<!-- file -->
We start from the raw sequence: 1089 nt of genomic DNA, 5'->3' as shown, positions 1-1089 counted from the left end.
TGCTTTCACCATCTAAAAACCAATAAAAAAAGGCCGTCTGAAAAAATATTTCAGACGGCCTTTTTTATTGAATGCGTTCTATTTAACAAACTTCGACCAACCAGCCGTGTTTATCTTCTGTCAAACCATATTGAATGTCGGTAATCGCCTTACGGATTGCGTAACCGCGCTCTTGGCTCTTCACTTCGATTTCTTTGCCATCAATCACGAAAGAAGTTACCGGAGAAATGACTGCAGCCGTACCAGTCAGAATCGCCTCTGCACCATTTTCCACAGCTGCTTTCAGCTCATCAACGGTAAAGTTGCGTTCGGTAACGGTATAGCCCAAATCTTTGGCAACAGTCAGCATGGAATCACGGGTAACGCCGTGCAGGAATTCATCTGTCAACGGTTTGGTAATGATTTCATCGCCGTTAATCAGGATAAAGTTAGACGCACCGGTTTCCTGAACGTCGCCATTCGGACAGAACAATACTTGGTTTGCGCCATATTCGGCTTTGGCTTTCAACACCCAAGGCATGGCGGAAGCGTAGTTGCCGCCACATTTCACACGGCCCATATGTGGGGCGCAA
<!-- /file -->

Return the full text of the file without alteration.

We start from the raw sequence: 1089 nt of genomic DNA, 5'->3' as shown, positions 1-1089 counted from the left end.
TGCTTTCACCATCTAAAAACCAATAAAAAAAGGCCGTCTGAAAAAATATTTCAGACGGCCTTTTTTATTGAATGCGTTCTATTTAACAAACTTCGACCAACCAGCCGTGTTTATCTTCTGTCAAACCATATTGAATGTCGGTAATCGCCTTACGGATTGCGTAACCGCGCTCTTGGCTCTTCACTTCGATTTCTTTGCCATCAATCACGAAAGAAGTTACCGGAGAAATGACTGCAGCCGTACCAGTCAGAATCGCCTCTGCACCATTTTCCACAGCTGCTTTCAGCTCATCAACGGTAAAGTTGCGTTCGGTAACGGTATAGCCCAAATCTTTGGCAACAGTCAGCATGGAATCACGGGTAACGCCGTGCAGGAATTCATCTGTCAACGGTTTGGTAATGATTTCATCGCCGTTAATCAGGATAAAGTTAGACGCACCGGTTTCCTGAACGTCGCCATTCGGACAGAACAATACTTGGTTTGCGCCATATTCGGCTTTGGCTTTCAACACCCAAGGCATGGCGGAAGCGTAGTTGCCGCCACATTTCACACGGCCCATATGTGGGGCGCAA